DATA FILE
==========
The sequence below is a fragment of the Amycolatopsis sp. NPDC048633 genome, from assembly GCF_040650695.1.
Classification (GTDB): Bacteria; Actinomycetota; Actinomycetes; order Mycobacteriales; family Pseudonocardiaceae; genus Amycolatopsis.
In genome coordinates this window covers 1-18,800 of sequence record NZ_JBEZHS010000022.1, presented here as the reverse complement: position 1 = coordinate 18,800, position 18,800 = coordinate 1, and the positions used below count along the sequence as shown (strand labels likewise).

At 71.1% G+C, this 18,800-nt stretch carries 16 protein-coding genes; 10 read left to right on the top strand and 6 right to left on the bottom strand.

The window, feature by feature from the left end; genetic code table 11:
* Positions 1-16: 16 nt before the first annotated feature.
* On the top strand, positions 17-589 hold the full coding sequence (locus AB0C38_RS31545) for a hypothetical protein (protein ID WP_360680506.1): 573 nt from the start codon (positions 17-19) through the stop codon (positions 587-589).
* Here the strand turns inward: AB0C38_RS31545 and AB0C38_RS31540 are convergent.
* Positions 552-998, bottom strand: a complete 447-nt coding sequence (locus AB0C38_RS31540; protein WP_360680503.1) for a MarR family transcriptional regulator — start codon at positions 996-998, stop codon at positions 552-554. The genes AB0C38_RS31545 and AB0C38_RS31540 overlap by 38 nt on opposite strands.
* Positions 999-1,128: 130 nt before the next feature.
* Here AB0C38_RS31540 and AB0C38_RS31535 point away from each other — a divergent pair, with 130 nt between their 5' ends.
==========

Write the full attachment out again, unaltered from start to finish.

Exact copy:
The sequence below is a fragment of the Amycolatopsis sp. NPDC048633 genome, from assembly GCF_040650695.1.
Classification (GTDB): Bacteria; Actinomycetota; Actinomycetes; order Mycobacteriales; family Pseudonocardiaceae; genus Amycolatopsis.
In genome coordinates this window covers 1-18,800 of sequence record NZ_JBEZHS010000022.1, presented here as the reverse complement: position 1 = coordinate 18,800, position 18,800 = coordinate 1, and the positions used below count along the sequence as shown (strand labels likewise).

At 71.1% G+C, this 18,800-nt stretch carries 16 protein-coding genes; 10 read left to right on the top strand and 6 right to left on the bottom strand.

The window, feature by feature from the left end; genetic code table 11:
* Positions 1-16: 16 nt before the first annotated feature.
* On the top strand, positions 17-589 hold the full coding sequence (locus AB0C38_RS31545) for a hypothetical protein (protein ID WP_360680506.1): 573 nt from the start codon (positions 17-19) through the stop codon (positions 587-589).
* Here the strand turns inward: AB0C38_RS31545 and AB0C38_RS31540 are convergent.
* Positions 552-998, bottom strand: a complete 447-nt coding sequence (locus AB0C38_RS31540; protein WP_360680503.1) for a MarR family transcriptional regulator — start codon at positions 996-998, stop codon at positions 552-554. The genes AB0C38_RS31545 and AB0C38_RS31540 overlap by 38 nt on opposite strands.
* Positions 999-1,128: 130 nt before the next feature.
* Here AB0C38_RS31540 and AB0C38_RS31535 point away from each other — a divergent pair, with 130 nt between their 5' ends.